I think at that point you turn into Wolverine.
I remember the first VR fad in the 90s... it seemed like such a neat idea. However, the graphics were horrible, frame rates sucked, head tracking was laggy, headsets were bulky, screens were blurry, FOV was too small, and people were still trying to figure out 3D movement control schemes. I've felt that ever since around 2004 we've been ready to give VR another shot, now that we've fixed or have the technology to fix every single one of those problems. And it seems like a lot of different companies are going to be going head-to-head in an attempt to be the ones that bring VR back. Obviously Oculus Rift has the biggest head-start, but there's some promise in the other ones too. The Infiniteye seems to have the FOV advantage. The CastAR seems like it could be an awesome thing of its own (although it's meant more for AR than VR, so it's not in direct competition). I know Sony has a head-mounted display and Valve are planning to bring one out as well. In fact, I think this is what the true next generation of video games is going to be known for, rather than the consoles (though they will likely add support Oculus Rift or make their own headsets if VR turns out to be a thing) If they can get the head-tracking and motion-tracking down without any noticeable lag, then the only real problem remaining is the issue of focus depth for stereo 3D. And that's something that basically CAN'T be resolved without actual real-time holographic technology, which is still probably a few decades away.
For our safety, we should teach robots what types of actions would cause the most amount of bodily harm to a human, and where all our vital organs are located, so they'll have a better idea how to behave safely around us and prevent injury. I see no possible way this could backfire.
This certainly sounds like an attempt to go "Hey! You! Undecided people! Snowden is totally the bad guy because of this! Ignore the other stuff!" Of course, nothing in the real world is ever as simple as (person X) is the bad guy and (person Y) is the hero, but we need a narrative. We need to stick people into archetypal categories with heroes and villains, and episodes/chapters with clear resolutions and unambiguous morals.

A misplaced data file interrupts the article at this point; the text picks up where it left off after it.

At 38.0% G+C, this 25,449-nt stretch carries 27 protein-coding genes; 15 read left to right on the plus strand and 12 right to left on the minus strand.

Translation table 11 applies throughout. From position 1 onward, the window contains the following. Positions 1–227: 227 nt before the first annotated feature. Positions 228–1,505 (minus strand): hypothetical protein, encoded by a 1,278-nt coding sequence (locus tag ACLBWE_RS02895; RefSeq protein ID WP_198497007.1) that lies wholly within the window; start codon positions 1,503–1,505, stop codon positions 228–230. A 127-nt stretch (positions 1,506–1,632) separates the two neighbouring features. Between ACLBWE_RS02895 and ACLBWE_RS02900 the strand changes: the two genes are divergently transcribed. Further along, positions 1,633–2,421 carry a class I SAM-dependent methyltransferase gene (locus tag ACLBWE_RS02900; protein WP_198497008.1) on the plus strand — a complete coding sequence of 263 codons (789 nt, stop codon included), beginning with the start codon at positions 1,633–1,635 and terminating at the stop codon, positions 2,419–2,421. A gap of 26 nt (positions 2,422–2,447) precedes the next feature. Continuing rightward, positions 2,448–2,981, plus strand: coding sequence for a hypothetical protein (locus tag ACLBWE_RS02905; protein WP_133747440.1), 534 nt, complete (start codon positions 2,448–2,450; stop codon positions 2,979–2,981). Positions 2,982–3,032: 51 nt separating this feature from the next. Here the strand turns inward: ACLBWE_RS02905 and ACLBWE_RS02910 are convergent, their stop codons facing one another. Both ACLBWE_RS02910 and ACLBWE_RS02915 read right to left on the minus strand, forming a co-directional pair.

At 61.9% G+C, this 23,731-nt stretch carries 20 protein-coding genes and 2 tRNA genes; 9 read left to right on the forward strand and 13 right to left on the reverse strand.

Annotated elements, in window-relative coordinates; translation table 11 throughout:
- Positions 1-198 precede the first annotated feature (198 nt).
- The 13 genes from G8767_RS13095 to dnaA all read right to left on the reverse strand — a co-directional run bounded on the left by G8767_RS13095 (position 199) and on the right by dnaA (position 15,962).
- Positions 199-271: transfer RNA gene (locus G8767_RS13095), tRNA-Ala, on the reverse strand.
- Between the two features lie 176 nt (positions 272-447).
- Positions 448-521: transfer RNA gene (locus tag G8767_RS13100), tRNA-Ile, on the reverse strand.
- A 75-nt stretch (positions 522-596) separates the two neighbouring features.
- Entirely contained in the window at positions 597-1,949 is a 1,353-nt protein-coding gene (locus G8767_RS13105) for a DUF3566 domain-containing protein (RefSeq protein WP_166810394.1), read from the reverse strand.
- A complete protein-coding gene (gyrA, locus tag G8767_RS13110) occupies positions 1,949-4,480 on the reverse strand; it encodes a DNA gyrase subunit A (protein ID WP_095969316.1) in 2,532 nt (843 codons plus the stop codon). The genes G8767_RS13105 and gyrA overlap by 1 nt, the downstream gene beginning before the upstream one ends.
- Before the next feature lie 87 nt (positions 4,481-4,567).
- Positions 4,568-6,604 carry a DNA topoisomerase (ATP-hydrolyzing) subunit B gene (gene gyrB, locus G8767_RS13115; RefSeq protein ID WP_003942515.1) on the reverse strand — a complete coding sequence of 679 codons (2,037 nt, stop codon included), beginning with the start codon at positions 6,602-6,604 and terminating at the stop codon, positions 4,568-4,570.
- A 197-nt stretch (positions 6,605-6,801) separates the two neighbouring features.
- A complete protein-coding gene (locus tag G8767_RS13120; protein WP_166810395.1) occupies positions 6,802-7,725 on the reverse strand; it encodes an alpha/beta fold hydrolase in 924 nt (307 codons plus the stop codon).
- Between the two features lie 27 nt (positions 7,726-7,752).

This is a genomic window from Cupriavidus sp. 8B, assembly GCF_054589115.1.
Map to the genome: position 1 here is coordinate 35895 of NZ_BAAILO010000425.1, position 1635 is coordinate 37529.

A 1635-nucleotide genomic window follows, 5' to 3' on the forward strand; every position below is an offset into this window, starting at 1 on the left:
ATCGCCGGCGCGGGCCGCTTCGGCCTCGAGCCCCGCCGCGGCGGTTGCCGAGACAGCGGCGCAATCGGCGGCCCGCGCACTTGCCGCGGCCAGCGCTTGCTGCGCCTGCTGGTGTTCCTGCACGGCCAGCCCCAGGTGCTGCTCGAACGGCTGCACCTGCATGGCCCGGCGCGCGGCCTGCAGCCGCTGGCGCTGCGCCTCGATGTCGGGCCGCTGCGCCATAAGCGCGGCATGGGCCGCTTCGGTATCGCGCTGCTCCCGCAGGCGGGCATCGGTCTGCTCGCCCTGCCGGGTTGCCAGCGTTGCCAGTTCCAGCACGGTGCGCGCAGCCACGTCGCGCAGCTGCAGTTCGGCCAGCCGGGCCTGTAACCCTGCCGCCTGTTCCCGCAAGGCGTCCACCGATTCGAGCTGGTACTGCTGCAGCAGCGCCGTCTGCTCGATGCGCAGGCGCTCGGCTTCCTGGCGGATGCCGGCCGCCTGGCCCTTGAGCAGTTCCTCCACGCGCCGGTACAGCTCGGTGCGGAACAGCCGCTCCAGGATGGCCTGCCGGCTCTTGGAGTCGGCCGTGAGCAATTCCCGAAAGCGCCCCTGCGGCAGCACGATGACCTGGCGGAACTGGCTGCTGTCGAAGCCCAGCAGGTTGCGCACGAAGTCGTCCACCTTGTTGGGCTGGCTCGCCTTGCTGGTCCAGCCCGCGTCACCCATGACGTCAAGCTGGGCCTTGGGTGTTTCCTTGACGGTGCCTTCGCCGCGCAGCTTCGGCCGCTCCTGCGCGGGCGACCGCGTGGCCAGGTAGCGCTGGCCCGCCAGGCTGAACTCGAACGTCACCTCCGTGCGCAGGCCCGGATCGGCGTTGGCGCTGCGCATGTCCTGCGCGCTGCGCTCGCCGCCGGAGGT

I suppose the streaming from your PC to the Steambox would be through your local network. Is the bandwidth of a network connection sufficient for a full HD video stream? Would there need to be some lossy compression to allow streaming at a good frame rate?
Gee, I wonder who gets to decide which rumors are true or false?
Aside from the issues of racial profiling, invasion of privacy, etc... this seems like a huge waste of time, resources, and money. Imagine the hourly rates of everyone from all the agencies involved, and how their hours-long interrogation of a harmless, innocent man diverted all of those resources AWAY from actually preventing terrorism.
It's interesting how well self-driving cars are working early, and it's certainly promising. But I'm wondering if liability issues will put the whole thing on hold for decades? Right now, if you crash, the blame can be assigned to an individual most of the time (aside from rare crashes caused by brake failures or other technical problems). If a self-driving car crashes, the liability would then be with the car company or the company which programmed the self-driving code. There may be a lower risk of crashing in a well-made self-driving car, and the total number of crashes may be reduced greatly, but it could only take a handful of crash incidents to bring down a company.